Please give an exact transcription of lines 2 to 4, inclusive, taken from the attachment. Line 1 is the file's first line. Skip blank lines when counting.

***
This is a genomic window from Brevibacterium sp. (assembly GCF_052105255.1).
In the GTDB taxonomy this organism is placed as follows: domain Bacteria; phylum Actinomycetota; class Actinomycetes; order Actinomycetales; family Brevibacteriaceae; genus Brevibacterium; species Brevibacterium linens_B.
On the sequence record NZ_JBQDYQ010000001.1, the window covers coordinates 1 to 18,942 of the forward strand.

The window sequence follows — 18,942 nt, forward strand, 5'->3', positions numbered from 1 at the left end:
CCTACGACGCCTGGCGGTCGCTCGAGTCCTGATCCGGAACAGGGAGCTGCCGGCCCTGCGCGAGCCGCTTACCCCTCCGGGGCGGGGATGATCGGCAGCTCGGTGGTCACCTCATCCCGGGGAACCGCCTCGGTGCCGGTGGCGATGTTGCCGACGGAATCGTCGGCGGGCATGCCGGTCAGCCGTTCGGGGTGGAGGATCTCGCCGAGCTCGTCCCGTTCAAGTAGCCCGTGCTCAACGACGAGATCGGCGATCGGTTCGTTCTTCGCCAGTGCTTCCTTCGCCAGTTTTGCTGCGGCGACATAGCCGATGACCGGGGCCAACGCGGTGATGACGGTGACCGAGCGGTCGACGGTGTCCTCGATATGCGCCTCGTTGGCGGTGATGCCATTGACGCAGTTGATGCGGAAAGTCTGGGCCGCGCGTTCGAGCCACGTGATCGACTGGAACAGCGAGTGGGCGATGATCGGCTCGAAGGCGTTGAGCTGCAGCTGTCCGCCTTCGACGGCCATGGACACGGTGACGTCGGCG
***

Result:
In the GTDB taxonomy this organism is placed as follows: domain Bacteria; phylum Actinomycetota; class Actinomycetes; order Actinomycetales; family Brevibacteriaceae; genus Brevibacterium; species Brevibacterium linens_B.
On the sequence record NZ_JBQDYQ010000001.1, the window covers coordinates 1 to 18,942 of the forward strand.

The window sequence follows — 18,942 nt, forward strand, 5'->3', positions numbered from 1 at the left end: